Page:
Given that enrollment didn’t grow as much as expected, the district’s annual staff reshuffling is bigger than usual.
Enrollment in Seattle’s public schools is up once again this year, but the number of students who left the district rose, too, leaving the district with about 675 fewer students than it expected.
The shortfall is part of the reason why the district will soon reassign 25 teachers to different buildings or positions. No one will be laid off, as teachers are under contract, but the district still will make adjustments based on the needs of individual schools.
A total of 52,399 students are attending Seattle schools this year, according to the district’s annual count. That’s an increase of 411 students from last year, but the district had expected an increase closer to 1,100.
Part of the reason for the discrepancy is that more than 1,000 students left Seattle for neighboring districts, up from 350 last year, Superintendent Larry Nyland said at Wednesday’s school board meeting. District officials say they’re looking into why more students left, but did note that the delay in the start of school due to the teachers strike could have had an impact.
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Schools near district boundaries “lost students during the strike as parents found spots in Highline or Shoreline or Renton,” Nyland said at Wednesday’s meeting.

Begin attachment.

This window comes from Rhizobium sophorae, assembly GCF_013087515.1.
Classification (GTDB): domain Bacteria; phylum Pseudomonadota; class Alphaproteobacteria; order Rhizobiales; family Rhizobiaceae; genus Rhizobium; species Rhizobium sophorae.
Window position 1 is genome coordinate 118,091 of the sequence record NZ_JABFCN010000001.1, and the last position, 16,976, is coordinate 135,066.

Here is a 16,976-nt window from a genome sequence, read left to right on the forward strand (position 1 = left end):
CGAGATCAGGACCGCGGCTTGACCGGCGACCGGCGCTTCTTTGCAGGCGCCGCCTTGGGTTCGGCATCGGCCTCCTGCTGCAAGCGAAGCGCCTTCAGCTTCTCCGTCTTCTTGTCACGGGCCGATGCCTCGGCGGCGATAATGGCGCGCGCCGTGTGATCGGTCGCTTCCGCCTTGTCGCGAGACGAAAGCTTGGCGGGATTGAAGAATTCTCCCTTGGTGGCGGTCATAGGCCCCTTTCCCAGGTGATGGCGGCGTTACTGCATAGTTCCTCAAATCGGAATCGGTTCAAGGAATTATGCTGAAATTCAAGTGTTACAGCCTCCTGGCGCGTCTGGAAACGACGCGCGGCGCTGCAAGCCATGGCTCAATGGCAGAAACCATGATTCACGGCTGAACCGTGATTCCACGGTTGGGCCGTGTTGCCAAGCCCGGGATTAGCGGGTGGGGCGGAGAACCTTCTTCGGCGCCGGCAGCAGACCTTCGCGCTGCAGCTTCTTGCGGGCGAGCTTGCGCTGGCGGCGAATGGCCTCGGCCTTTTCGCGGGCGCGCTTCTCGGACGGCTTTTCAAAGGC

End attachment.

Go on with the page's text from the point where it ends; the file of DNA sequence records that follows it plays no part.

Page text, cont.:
The lower-than-expected enrollment translates into a loss of about $4 million in revenue, officials said.
The district hasn’t released a list of which schools will lose teachers. However, principals, teachers and parents from a number of schools have said they are losing staff. Those include at least eight elementary schools: Thornton Creek, Green Lake, Wedgwood, Alki, Schmitz Park, West Seattle, Roxhill and Bryant.
At Schmitz Park in West Seattle, for example, a first-grade teacher will be reassigned to another school. Parents said the change will be disruptive to the entire grade, “just as they have settled in,” according to a petition on Change.org that has garnered 730 online signatures. A second-grade teacher at Bryant will be reassigned, and the school’s intervention-and-extensions coordinator will teach the second-grade class.
The district hasn’t said when the reassignments will take effect, though it will likely be within the next few weeks.
Last year, the district announced they would reassign teachers from six schools to adjust for enrollment, but parents from at least one school — Gatewood Elementary — raised enough money to keep the teacher who otherwise would have been reassigned elsewhere.